Director David LaChapelle’s Rize DVD Review: An Incredibly Strong Documentary Featuring Mesmerizing Dance

“The footage in this film has not been sped up in any way.”

So begins Rize, the spell-binding documentary by music video director David LaChapelle that chronicles the hip-hop dance phenomenon known as krumping. And by the end of the 82-minute feature, you will find yourself needing another disclaimer reminding you that it was indeed real.

Focusing on the founder of the movement, Tommy the Clown, Rize begins by taking the viewer into the neighborhood in which krumping started – Watts. This is the same neighborhood which has experienced decades of infamous riots, social and economic oppression and endless gang violence. The culture is one that beats down those that call it home, forcing underprivileged children to find some kind of outlet to find community, meaning and purpose.

Enter Tommy the Clown. In the early 90s, during the Rodney King riots, Tommy began a business as a “hip-hop clown.” Doing birthday parties and various other children’s gatherings, Tommy became a cult icon among the youth in the Watts neighborhood and even developed a following.

Instead of being the typical clown with balloon animals, sing-alongs and such, Tommy would teach the kids a new dance form known as clowning. Now, years later, Tommy’s own followers have morphed the dances themselves into what is called krumping.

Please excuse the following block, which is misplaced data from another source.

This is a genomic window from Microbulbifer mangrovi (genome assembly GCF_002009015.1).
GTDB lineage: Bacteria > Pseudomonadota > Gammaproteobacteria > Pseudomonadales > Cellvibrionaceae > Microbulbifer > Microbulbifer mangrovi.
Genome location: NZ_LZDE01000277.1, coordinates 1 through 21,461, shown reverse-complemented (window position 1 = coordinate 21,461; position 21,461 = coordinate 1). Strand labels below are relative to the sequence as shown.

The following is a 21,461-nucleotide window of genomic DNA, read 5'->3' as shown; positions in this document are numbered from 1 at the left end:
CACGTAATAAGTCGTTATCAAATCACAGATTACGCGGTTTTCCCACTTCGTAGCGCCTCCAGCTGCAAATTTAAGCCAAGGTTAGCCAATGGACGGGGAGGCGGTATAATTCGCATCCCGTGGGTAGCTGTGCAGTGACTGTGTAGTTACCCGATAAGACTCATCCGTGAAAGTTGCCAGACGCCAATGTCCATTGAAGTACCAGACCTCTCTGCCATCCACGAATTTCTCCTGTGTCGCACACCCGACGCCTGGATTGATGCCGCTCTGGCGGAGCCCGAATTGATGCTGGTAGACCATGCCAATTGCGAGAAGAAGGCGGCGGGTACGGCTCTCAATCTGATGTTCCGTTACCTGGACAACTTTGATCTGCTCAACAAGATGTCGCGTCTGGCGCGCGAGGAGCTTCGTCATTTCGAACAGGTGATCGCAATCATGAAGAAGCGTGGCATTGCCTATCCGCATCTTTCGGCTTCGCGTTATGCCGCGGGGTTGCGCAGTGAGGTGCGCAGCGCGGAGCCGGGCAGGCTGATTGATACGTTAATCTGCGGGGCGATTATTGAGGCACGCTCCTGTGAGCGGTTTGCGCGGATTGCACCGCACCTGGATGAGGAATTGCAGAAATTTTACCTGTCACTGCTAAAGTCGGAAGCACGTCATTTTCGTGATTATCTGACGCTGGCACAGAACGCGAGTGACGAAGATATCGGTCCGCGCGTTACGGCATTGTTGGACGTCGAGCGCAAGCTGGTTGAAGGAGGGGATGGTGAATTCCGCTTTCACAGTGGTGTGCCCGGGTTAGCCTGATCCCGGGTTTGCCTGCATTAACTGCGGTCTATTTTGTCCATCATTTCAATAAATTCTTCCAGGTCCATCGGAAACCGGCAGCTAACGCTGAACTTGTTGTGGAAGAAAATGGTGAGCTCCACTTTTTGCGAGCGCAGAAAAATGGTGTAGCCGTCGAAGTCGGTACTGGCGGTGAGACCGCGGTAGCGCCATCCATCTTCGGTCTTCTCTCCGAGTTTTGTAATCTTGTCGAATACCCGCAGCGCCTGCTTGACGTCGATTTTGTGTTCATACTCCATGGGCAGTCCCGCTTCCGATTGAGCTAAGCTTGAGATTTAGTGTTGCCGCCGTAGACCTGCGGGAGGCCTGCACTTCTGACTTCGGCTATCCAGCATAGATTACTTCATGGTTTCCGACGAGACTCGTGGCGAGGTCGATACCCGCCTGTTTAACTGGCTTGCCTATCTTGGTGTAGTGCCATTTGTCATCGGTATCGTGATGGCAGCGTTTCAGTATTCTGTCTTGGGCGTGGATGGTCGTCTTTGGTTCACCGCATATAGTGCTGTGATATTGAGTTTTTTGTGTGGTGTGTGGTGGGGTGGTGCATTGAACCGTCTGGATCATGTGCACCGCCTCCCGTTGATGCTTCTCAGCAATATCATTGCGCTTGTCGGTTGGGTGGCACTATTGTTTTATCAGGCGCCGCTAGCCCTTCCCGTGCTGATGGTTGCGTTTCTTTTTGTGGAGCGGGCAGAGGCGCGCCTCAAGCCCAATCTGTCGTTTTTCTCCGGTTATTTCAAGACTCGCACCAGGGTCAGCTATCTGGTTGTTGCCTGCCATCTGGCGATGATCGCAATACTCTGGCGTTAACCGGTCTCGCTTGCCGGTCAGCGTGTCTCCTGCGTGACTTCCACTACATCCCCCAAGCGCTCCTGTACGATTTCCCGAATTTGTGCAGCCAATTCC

Various students of Tommy are featured throughout, telling their own stories of finding a place to belong in helping Tommy spread this movement of dancing and entertainment. Many have escaped drugs, gang warfare, and other similar circumstances by becoming a disciple of this man who has given himself to the neighborhood, bringing hope and redemption to places long discarded by government and social agencies.

Currently, there are over 50 clown groups that offer entertainment and dance lessons to learn how to krump. More that that, Rize shows that it’s not so much about dancing as it is about belonging, about having a place to express yourself and be heard.

Dragon, one of Tommy’s primary dancers, tells of his own inability to play sports well and that leaves one without much hope of leaving the neighborhood. But after finding Tommy, he has now been given hope and a reason to live, instead of having to fall into drugs or a gang to find a place to belong.

The dance sequences in Rize are the most stunning pieces and they are everywhere. After just a few minutes of dialogue, it is quickly back to another montage of dance sequences.

And this is a good thing. From young children to adults, the movements are simply indescribable. One literally has to see krumping to believe it and LaChapelle has done an incredible job in compiling the footage. It is clearly an art form in itself.

Rize, however, is less about dance and finds itself showing redemption in a place long forgotten. The result is an astounding look at a new expression of art and the people who have finally been given a place to express themselves.

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